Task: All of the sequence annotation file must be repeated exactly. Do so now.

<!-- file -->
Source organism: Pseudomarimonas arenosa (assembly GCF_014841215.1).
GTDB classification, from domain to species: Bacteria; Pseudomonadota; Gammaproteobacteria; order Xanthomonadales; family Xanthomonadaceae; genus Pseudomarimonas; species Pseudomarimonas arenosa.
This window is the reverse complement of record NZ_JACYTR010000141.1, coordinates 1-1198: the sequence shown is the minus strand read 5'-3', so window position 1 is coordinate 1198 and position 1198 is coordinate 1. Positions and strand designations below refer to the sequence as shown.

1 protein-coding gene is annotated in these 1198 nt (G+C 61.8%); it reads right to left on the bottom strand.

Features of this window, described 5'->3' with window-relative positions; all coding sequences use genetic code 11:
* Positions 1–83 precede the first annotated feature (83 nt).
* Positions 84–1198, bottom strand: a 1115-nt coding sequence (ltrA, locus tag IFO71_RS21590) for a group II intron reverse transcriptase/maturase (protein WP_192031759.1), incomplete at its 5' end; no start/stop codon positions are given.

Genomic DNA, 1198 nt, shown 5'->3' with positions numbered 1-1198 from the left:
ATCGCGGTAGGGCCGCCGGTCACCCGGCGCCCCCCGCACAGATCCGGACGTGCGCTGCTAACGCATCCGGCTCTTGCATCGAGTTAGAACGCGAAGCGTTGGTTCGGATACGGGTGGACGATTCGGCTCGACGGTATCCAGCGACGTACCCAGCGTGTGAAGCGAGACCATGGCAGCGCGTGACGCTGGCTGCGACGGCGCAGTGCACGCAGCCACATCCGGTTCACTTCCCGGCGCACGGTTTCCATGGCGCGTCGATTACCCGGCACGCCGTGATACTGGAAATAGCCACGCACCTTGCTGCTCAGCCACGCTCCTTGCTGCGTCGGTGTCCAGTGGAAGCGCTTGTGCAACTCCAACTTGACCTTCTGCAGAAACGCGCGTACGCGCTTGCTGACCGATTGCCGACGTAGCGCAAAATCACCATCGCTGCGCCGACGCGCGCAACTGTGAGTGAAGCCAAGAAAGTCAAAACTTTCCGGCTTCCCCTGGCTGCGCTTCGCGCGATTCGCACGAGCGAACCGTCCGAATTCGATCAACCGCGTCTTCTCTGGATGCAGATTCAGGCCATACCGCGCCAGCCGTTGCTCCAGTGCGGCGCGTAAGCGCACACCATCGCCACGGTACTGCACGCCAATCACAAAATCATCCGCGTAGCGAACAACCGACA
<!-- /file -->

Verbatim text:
Source organism: Pseudomarimonas arenosa (assembly GCF_014841215.1).
GTDB classification, from domain to species: Bacteria; Pseudomonadota; Gammaproteobacteria; order Xanthomonadales; family Xanthomonadaceae; genus Pseudomarimonas; species Pseudomarimonas arenosa.
This window is the reverse complement of record NZ_JACYTR010000141.1, coordinates 1-1198: the sequence shown is the minus strand read 5'-3', so window position 1 is coordinate 1198 and position 1198 is coordinate 1. Positions and strand designations below refer to the sequence as shown.

1 protein-coding gene is annotated in these 1198 nt (G+C 61.8%); it reads right to left on the bottom strand.

Features of this window, described 5'->3' with window-relative positions; all coding sequences use genetic code 11:
* Positions 1–83 precede the first annotated feature (83 nt).
* Positions 84–1198, bottom strand: a 1115-nt coding sequence (ltrA, locus tag IFO71_RS21590) for a group II intron reverse transcriptase/maturase (protein WP_192031759.1), incomplete at its 5' end; no start/stop codon positions are given.

Genomic DNA, 1198 nt, shown 5'->3' with positions numbered 1-1198 from the left:
ATCGCGGTAGGGCCGCCGGTCACCCGGCGCCCCCCGCACAGATCCGGACGTGCGCTGCTAACGCATCCGGCTCTTGCATCGAGTTAGAACGCGAAGCGTTGGTTCGGATACGGGTGGACGATTCGGCTCGACGGTATCCAGCGACGTACCCAGCGTGTGAAGCGAGACCATGGCAGCGCGTGACGCTGGCTGCGACGGCGCAGTGCACGCAGCCACATCCGGTTCACTTCCCGGCGCACGGTTTCCATGGCGCGTCGATTACCCGGCACGCCGTGATACTGGAAATAGCCACGCACCTTGCTGCTCAGCCACGCTCCTTGCTGCGTCGGTGTCCAGTGGAAGCGCTTGTGCAACTCCAACTTGACCTTCTGCAGAAACGCGCGTACGCGCTTGCTGACCGATTGCCGACGTAGCGCAAAATCACCATCGCTGCGCCGACGCGCGCAACTGTGAGTGAAGCCAAGAAAGTCAAAACTTTCCGGCTTCCCCTGGCTGCGCTTCGCGCGATTCGCACGAGCGAACCGTCCGAATTCGATCAACCGCGTCTTCTCTGGATGCAGATTCAGGCCATACCGCGCCAGCCGTTGCTCCAGTGCGGCGCGTAAGCGCACACCATCGCCACGGTACTGCACGCCAATCACAAAATCATCCGCGTAGCGAACAACCGACA